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Join date : 2010-02-07
|Onderwerp: China defends Africa investment as SA deal reported Thu May 13, 2010 8:19 pm|| |
A top Chinese commerce official has defended Beijing's investment policies in Africa, as a giant deal was announced on Thursday for a cement plant in South Africa.
"China's presence in Africa is becoming more and more market-driven, the actors operating there are diverse, there are many models, and the areas they are in are broad," Vice-Commerce Minister Fu Ziying told the Wall Street Journal.
Fu spoke in response to news that South African and Chinese companies had reached a deal to build a R1,65-billion ($217-million) cement plant, one of China's biggest investments in the country.
The deal highlighted China's growing importance as an investor in Africa. Last year, China became South Africa's biggest trade partner.
Women Investment Portfolio Holdings Limited (Wiphold), a black women-owned company, and South African limestone mining company Continental Cement will be the local partners on the cement plant, which will initially produce 2 500 tonnes a day, Wiphold said in a statement.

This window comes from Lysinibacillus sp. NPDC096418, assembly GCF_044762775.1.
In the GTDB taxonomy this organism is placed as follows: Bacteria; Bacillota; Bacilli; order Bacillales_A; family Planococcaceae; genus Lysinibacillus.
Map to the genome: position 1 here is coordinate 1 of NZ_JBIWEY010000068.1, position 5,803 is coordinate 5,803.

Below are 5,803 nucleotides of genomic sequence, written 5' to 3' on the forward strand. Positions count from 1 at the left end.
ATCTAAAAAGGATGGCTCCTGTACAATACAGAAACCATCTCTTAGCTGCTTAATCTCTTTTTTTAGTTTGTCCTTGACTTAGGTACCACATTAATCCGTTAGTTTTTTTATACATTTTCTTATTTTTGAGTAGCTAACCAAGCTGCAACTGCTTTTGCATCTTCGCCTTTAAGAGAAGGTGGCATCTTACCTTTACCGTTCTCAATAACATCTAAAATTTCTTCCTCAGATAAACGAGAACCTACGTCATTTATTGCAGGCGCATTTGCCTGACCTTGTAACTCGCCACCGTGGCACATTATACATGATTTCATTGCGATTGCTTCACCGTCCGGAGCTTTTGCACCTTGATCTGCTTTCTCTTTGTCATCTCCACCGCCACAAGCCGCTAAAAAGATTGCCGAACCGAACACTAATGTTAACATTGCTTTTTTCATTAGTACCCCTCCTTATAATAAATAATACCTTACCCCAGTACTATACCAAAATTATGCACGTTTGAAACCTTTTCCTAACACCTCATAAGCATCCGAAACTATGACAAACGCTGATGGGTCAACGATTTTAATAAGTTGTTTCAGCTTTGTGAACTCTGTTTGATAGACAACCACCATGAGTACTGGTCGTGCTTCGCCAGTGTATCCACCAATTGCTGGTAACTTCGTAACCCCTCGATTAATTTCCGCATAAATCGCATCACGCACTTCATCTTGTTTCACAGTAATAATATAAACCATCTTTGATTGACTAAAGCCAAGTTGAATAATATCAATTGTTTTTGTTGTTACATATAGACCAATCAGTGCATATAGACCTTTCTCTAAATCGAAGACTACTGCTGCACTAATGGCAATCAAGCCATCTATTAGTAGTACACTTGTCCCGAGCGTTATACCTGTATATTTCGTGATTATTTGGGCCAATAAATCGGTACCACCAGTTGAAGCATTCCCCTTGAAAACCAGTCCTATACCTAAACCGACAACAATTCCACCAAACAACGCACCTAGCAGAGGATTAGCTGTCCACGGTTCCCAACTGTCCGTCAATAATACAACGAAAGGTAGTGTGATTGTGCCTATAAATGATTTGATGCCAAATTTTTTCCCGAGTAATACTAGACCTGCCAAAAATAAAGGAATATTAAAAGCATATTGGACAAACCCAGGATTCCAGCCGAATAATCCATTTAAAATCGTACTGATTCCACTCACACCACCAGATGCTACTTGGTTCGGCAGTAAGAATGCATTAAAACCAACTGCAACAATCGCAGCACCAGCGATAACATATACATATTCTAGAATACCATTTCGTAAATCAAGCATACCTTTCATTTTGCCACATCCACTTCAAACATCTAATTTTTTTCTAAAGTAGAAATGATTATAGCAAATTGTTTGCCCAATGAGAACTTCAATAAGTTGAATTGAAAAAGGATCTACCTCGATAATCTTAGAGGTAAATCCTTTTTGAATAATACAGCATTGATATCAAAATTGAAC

"This represents a significant foreign direct investment into the South African cement industry, with an inflow of more than R800-million foreign direct investment from China," Wiphold said.
The Chinese partners are Jidong Development Group and the China-Africa Development Fund, which together will hold a 51% stake.
China has steadily built up trade and economic ties with Africa, drawing accusations that it has taken a "neo-colonialist" attitude toward the continent.
Beijing has also been criticised for befriending the isolated governments in Sudan and Zimbabwe in a cynical bid to lock up resources needed to fuel expansion of its economy, the world's third largest.
The cement-plant deal comes amid a construction boom in South Africa as the country readies for the Soccer World Cup, which kicks off June 11.
The plant will be China's largest investment in Africa in two years, the Financial Times
The Industrial and Commercial Bank of China's $5,5-billion investment in South Africa's Standard Bank, agreed in October 2007, remains the largest Chinese investment in the continent to date, the newspaper said.
That deal accounts for about a quarter of the funds that Beijing has dedicated to Africa, it said.
Fu told the Wall Street Journal
that China-Africa trade would exceed $100-billion this year, and the growth in investment is likely to enter its fastest period in the next five years.
Chinese official figures showed trade with Africa was at $91-billionlast year, down 17,6% from a year ago due to the impact of the global financial crisis. -- Sapa-AFP